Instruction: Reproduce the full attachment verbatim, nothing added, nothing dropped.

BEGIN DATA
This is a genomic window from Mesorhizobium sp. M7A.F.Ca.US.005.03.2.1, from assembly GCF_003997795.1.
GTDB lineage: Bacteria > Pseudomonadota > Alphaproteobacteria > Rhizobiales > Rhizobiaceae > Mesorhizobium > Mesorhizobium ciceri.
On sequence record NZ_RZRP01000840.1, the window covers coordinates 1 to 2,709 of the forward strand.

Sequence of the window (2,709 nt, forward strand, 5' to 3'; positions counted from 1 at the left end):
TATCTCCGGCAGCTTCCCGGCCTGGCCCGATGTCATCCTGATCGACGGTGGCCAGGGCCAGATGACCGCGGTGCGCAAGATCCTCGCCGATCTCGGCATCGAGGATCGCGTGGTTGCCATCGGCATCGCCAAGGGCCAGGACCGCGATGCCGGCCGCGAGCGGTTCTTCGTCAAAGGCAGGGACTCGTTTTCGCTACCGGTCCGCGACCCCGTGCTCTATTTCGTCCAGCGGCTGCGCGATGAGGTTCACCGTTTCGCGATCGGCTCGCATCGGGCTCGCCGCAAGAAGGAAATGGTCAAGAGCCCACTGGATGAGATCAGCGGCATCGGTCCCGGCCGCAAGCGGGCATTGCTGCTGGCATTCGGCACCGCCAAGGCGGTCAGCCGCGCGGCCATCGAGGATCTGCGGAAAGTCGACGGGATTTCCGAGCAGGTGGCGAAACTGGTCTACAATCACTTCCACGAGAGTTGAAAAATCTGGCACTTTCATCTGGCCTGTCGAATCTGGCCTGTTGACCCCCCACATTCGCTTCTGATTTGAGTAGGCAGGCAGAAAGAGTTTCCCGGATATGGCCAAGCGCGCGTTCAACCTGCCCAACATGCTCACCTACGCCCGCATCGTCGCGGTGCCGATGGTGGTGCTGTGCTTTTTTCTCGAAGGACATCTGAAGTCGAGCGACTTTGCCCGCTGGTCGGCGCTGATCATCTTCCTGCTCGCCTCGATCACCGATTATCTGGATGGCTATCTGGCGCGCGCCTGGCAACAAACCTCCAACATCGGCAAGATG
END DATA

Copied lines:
This is a genomic window from Mesorhizobium sp. M7A.F.Ca.US.005.03.2.1, from assembly GCF_003997795.1.
GTDB lineage: Bacteria > Pseudomonadota > Alphaproteobacteria > Rhizobiales > Rhizobiaceae > Mesorhizobium > Mesorhizobium ciceri.
On sequence record NZ_RZRP01000840.1, the window covers coordinates 1 to 2,709 of the forward strand.

Sequence of the window (2,709 nt, forward strand, 5' to 3'; positions counted from 1 at the left end):
TATCTCCGGCAGCTTCCCGGCCTGGCCCGATGTCATCCTGATCGACGGTGGCCAGGGCCAGATGACCGCGGTGCGCAAGATCCTCGCCGATCTCGGCATCGAGGATCGCGTGGTTGCCATCGGCATCGCCAAGGGCCAGGACCGCGATGCCGGCCGCGAGCGGTTCTTCGTCAAAGGCAGGGACTCGTTTTCGCTACCGGTCCGCGACCCCGTGCTCTATTTCGTCCAGCGGCTGCGCGATGAGGTTCACCGTTTCGCGATCGGCTCGCATCGGGCTCGCCGCAAGAAGGAAATGGTCAAGAGCCCACTGGATGAGATCAGCGGCATCGGTCCCGGCCGCAAGCGGGCATTGCTGCTGGCATTCGGCACCGCCAAGGCGGTCAGCCGCGCGGCCATCGAGGATCTGCGGAAAGTCGACGGGATTTCCGAGCAGGTGGCGAAACTGGTCTACAATCACTTCCACGAGAGTTGAAAAATCTGGCACTTTCATCTGGCCTGTCGAATCTGGCCTGTTGACCCCCCACATTCGCTTCTGATTTGAGTAGGCAGGCAGAAAGAGTTTCCCGGATATGGCCAAGCGCGCGTTCAACCTGCCCAACATGCTCACCTACGCCCGCATCGTCGCGGTGCCGATGGTGGTGCTGTGCTTTTTTCTCGAAGGACATCTGAAGTCGAGCGACTTTGCCCGCTGGTCGGCGCTGATCATCTTCCTGCTCGCCTCGATCACCGATTATCTGGATGGCTATCTGGCGCGCGCCTGGCAACAAACCTCCAACATCGGCAAGATG